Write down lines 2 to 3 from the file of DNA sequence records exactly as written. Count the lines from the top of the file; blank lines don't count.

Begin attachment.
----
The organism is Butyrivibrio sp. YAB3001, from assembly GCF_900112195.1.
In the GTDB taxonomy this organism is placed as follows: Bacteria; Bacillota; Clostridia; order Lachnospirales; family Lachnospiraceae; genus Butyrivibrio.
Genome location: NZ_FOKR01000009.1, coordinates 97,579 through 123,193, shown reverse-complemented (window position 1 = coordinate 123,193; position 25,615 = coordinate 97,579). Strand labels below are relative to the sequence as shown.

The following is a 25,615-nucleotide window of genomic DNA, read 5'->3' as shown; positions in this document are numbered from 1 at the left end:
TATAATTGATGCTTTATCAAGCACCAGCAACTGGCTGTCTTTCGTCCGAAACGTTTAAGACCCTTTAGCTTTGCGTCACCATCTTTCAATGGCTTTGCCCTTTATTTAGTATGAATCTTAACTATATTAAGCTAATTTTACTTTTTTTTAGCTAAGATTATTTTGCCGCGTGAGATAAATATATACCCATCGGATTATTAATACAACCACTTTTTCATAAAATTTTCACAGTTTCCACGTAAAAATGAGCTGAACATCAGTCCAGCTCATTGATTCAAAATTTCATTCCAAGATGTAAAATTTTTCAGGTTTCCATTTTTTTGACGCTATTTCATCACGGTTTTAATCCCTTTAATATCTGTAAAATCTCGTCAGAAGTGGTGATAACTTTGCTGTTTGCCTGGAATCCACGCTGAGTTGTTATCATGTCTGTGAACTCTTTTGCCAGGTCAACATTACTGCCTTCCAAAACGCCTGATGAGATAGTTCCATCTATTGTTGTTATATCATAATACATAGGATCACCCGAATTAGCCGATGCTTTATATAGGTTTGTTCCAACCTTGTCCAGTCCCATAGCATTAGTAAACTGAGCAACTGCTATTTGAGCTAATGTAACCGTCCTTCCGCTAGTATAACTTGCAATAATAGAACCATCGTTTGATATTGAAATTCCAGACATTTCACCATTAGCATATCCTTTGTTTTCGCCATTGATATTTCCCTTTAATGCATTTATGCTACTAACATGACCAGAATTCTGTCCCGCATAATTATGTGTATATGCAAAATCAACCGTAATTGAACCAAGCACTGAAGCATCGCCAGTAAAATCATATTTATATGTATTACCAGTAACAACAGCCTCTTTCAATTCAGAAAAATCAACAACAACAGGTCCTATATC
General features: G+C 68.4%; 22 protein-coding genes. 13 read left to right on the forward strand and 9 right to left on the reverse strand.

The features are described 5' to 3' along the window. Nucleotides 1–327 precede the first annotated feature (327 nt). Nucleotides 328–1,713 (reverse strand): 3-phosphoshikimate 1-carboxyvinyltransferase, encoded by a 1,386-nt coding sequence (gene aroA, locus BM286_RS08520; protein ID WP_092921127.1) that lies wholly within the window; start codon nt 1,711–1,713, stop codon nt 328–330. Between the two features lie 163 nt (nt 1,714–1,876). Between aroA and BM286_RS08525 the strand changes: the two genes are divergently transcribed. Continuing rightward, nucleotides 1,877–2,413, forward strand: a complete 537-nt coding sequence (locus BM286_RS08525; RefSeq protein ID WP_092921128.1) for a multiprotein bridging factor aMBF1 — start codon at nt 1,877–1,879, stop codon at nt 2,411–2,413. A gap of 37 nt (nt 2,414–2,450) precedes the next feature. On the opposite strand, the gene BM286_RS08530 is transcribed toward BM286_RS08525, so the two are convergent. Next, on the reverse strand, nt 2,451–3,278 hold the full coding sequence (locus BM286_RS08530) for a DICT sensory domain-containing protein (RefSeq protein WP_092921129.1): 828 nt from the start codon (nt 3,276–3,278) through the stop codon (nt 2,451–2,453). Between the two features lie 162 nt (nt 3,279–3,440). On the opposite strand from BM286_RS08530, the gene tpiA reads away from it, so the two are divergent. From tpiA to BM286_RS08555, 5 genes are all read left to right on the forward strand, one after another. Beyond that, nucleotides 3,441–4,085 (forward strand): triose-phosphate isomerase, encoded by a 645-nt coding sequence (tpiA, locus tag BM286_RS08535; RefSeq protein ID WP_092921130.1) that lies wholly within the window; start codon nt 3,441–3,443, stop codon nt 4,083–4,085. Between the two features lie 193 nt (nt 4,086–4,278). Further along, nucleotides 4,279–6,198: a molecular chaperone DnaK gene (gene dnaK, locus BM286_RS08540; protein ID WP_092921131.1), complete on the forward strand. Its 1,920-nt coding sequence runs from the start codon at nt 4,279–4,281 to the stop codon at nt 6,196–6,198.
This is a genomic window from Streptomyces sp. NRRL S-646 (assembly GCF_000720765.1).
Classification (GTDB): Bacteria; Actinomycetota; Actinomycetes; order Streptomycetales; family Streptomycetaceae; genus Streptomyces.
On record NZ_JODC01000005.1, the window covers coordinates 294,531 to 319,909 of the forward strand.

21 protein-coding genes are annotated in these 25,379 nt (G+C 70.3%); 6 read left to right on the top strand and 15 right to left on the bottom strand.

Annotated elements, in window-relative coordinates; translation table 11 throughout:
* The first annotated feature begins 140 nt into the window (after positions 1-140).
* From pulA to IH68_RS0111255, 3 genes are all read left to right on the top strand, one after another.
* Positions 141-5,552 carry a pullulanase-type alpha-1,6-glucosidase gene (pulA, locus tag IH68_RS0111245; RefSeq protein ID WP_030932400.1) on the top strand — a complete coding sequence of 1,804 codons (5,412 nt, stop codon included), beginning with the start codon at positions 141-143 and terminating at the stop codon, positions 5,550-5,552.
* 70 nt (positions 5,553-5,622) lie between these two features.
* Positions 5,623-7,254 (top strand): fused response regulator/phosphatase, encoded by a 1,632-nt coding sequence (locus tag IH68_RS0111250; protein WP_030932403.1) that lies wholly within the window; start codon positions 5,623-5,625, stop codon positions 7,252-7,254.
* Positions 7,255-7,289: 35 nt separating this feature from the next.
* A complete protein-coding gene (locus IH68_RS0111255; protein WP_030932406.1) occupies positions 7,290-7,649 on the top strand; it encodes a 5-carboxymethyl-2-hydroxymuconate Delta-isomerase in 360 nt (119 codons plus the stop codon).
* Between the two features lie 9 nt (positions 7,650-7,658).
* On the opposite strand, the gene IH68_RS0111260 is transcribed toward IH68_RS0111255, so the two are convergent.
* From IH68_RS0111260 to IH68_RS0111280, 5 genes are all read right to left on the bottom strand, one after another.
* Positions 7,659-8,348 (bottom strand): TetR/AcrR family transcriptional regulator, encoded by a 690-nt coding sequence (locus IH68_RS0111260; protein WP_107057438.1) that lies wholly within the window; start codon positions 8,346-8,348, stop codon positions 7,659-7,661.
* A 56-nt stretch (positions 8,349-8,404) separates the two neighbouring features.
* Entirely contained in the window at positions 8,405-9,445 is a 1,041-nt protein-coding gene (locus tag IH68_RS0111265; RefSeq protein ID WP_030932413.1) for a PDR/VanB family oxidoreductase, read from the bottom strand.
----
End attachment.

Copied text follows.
In the GTDB taxonomy this organism is placed as follows: Bacteria; Bacillota; Clostridia; order Lachnospirales; family Lachnospiraceae; genus Butyrivibrio.
Genome location: NZ_FOKR01000009.1, coordinates 97,579 through 123,193, shown reverse-complemented (window position 1 = coordinate 123,193; position 25,615 = coordinate 97,579). Strand labels below are relative to the sequence as shown.